Behind the Cover – Tom Bagshaw
(Pantomime and Shadowplay by Laura Lam)

by Diana Sousa

BehindTheCover

Our first artist is Tom Bagshaw, the creator of the Pantomime and Shadowplay covers, written by Laura Lam and published by Strange Chemistry (Angry Robot). Thank you, Tom, for joining us!

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Based in the Georgian city of Bath, England, Tom Bagshaw works as a commercial illustrator under the moniker Mostlywanted. For his personal work he has developed a highly rendered digital painting style through which he explores themes of fantasy, beauty and mysticism. While his work deals with imaginative content, it also aims for a strong level of realism in its presentation. Feminine beauty and portraiture play a large role in his work, but the women he depicts are never frail damsels in distress. More often than not they are strong, intriguing characters, with an air of mystery to them.

      

How did you become an illustrator? Was it an area you always wanted to explore, or did it simply happen?

I had always wanted to do something creative and set out with an idea of becoming an illustrator or fine artist. What I’ve done has changed over the years, but I’ve always enjoyed what I’ve done.

How did you get involved with these covers for the Micah Grey series? Did Strange Chemistry contact you directly, or did they already know your work?

I was contacted via my illustration agency (Central Illustration Agency) – they had been approached by the publishers and were interested in working with me on the covers.

How was the process of developing the covers, and was there a clear goal in mind?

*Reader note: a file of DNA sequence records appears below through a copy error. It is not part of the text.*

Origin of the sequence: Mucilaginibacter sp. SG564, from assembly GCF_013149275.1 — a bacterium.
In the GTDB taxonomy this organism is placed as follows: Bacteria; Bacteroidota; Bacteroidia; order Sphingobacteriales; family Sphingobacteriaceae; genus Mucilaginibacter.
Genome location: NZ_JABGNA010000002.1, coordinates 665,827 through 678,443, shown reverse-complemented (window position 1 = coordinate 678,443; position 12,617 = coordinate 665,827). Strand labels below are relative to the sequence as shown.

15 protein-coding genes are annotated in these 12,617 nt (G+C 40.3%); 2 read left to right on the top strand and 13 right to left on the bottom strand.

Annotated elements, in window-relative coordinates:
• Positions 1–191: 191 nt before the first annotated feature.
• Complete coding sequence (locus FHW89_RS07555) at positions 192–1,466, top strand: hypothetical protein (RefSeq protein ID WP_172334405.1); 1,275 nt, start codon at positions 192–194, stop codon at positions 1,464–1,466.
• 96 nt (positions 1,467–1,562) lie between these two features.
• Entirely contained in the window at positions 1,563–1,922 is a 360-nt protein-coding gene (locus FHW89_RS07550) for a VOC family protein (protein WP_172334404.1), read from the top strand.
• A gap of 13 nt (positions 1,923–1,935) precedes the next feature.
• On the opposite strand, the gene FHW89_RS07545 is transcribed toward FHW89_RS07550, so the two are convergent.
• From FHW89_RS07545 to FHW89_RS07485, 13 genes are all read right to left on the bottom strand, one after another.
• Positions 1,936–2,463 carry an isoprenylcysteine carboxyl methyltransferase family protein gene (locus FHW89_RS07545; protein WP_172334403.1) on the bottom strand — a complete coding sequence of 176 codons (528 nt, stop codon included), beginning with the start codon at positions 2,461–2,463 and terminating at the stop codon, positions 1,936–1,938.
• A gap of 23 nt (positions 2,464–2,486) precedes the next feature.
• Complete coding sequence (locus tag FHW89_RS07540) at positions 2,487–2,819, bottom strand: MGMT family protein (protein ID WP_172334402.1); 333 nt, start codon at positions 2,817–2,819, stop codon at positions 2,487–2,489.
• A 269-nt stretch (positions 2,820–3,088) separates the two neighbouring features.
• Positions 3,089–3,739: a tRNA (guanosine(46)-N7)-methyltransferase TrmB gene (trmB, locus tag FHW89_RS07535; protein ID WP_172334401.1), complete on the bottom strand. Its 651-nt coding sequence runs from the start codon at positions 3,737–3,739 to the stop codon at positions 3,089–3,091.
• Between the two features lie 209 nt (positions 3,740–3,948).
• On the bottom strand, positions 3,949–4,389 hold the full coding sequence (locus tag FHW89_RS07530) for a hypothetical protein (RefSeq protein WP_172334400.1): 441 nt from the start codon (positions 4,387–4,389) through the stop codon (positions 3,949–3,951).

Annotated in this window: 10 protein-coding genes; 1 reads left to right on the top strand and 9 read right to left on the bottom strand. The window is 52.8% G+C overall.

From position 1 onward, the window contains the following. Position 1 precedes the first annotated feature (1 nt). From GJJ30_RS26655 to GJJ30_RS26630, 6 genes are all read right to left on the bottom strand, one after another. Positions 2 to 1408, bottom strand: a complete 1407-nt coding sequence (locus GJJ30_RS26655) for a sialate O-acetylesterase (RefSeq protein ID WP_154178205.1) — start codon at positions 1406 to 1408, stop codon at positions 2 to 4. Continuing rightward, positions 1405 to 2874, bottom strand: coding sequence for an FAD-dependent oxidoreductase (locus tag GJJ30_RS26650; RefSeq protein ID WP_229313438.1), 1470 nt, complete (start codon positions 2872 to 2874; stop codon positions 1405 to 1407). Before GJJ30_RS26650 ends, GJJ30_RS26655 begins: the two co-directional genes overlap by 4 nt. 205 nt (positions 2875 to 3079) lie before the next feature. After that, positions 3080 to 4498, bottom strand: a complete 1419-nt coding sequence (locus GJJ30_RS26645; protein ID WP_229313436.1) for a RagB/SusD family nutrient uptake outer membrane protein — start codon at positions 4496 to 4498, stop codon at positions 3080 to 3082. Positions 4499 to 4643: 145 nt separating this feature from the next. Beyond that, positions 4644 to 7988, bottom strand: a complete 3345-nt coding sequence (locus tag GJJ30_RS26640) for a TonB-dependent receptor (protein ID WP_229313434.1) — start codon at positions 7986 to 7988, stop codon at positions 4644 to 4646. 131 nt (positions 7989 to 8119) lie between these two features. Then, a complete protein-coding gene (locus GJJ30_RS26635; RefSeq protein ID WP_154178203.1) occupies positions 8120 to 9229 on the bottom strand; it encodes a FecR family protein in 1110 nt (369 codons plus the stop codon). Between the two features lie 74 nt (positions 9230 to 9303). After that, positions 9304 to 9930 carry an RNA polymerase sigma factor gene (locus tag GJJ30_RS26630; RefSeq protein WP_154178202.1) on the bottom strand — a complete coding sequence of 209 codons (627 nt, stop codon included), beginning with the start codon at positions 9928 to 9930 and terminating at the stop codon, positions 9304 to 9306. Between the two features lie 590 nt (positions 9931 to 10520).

The publishers had a strong idea of what they wanted me to do and fortunately it was something I could really go with – sometimes it really doesn’t happen that way!

How was the author involved? Was there some back and forth conversation with Laura Lam, any ideas or suggestions?

After a rough version was sent to the publishers for feedback I had some little changes to do which were things that Laura wanted to add in (things that were more relevant to the story).

From your experience, does the publisher have the final say regarding the design of the book, or does the designer/illustrator have free reign?

It really does depend on the job – some publishers are incredibly specific and will be completely inflexible making you do a piece that isn’t your best. Others are wonderful and allow free reign with a little direction – but those with no clear direction are actually some of the worst to deal with, all they can tell you is what they “don’t” like. That’s not good direction.

Was there anything particularly different or interesting about these illustrations, interesting facts you’d like to share?

Because of how well the publishers and author were able to communicate and give clear direction these were the most hassle free and enjoyable book cover commissions I’ve had!

Finally, what are some of your favourite book covers, whether they’re recent or not?

I don’t really have any one book that is a favourite but since my youth I was always very fond of Josh Kirby’s work for Terry Pratchett’s Discworld series.

    

Laura Lam is also here to give us her opinion on these amazing covers!

I love Tom Bagshaw’s work and feel he did such a wonderful job representing Pantomime & Shadowplay. I wasn’t involved in Pantomime’s initial brief, but when I saw the image I found it very striking.

I came up with the concept for Shadowplay and was delighted when it went through. I suggested some details to have it fit the story better on both covers, which Tom integrated really well. For instance, the mask on Pantomime initially has a lion, but it changed to a dragonfly. I doodled some crude designs for Cyan’s forehead markings on Shadowplay and he took them and made them beautiful. Love these covers.


Thank you to both Tom Bagshaw and Laura Lam. I hope you enjoyed this interview, and until the next one I’ll leave you with more work by Tom. You can see more amazing pieces such as these ones on Tom’s website.